When the government proposes to spend billions of taxpayer’s money on a single project which will take more then 20 years to build, it is vital the project is examined very carefully.
For instance, it should be compared to other transport projects which could be put in place with £33 billion. That scale of spending could be used for numerous local transport projects, which overall will benefit millions of people in many different areas of the country.
However, £33 billion doesn’t need to be spent on transport. For instance, we could roll out ultra high speed broadband which would be genuinely new infrastructure. Ultra high speed broadband would benefit people in all areas of the country, enabling people across the entire country to grow their businesses and create local jobs. It wouldn’t be limited to people who live in a handful of big cities, but could be used by the city dweller and country dweller alike.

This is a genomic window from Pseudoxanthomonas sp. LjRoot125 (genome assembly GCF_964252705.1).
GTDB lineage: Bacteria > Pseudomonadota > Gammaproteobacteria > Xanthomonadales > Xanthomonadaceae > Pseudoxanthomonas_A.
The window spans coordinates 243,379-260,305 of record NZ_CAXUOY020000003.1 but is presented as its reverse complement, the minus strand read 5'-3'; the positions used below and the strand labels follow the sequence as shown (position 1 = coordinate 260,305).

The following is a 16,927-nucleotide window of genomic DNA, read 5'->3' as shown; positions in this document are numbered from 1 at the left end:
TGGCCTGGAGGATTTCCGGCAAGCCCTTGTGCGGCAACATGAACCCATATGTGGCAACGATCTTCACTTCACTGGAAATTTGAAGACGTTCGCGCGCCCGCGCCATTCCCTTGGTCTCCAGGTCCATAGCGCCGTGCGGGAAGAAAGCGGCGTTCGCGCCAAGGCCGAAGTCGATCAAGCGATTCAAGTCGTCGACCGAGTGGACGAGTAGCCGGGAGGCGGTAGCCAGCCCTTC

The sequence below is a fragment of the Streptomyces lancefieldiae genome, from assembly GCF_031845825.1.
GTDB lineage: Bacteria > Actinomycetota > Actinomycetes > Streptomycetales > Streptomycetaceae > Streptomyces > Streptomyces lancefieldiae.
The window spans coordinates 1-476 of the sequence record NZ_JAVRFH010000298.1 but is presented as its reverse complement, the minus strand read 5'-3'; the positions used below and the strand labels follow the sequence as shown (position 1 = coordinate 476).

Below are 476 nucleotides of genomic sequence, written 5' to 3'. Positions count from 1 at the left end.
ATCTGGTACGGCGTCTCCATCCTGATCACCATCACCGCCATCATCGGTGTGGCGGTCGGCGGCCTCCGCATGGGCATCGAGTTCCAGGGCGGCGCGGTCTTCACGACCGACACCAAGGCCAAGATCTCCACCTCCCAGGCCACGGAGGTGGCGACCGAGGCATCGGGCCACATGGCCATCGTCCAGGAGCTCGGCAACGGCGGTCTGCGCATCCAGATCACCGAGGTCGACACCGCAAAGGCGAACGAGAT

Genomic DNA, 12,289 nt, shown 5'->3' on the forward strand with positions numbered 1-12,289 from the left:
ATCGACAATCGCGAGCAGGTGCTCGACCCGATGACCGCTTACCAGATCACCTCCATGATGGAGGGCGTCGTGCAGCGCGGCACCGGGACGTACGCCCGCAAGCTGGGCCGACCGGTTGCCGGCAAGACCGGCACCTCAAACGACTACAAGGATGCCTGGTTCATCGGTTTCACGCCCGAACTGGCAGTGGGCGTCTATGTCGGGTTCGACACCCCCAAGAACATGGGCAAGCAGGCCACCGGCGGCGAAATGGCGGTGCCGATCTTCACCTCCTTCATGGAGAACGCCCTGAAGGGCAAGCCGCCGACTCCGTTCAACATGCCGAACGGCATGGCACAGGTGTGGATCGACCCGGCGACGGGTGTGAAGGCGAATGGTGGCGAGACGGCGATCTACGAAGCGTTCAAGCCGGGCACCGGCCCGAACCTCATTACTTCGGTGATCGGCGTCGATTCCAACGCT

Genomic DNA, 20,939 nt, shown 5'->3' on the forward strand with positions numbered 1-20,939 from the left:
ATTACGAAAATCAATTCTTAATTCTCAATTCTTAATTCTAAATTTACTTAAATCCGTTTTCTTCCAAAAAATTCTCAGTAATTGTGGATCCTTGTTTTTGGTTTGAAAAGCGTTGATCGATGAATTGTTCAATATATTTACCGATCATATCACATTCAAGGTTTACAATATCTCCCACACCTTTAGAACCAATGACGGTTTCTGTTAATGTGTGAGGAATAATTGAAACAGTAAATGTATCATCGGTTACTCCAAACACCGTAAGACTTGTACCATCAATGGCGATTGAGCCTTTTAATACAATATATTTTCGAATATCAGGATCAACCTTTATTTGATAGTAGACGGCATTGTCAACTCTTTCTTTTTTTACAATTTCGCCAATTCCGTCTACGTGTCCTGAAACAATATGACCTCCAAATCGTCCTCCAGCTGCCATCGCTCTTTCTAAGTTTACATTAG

Or it could be spent on a huge number of smaller projects: if each constituency in the country was given an equal share of that £33 billion, they would have £51 million to spend locally, on the things that benefit local people and local businesses. The priority for the area might be new schools, job creation schemes, improved hospitals or something local to the area.
It’s easy to say that we aren’t spending very much money now on HS2, so it doesn’t matter, but the government is expecting to spend nearly a billion before the next election on HS2, so it does matter to the country’s finances that this project is allowed to rumble on.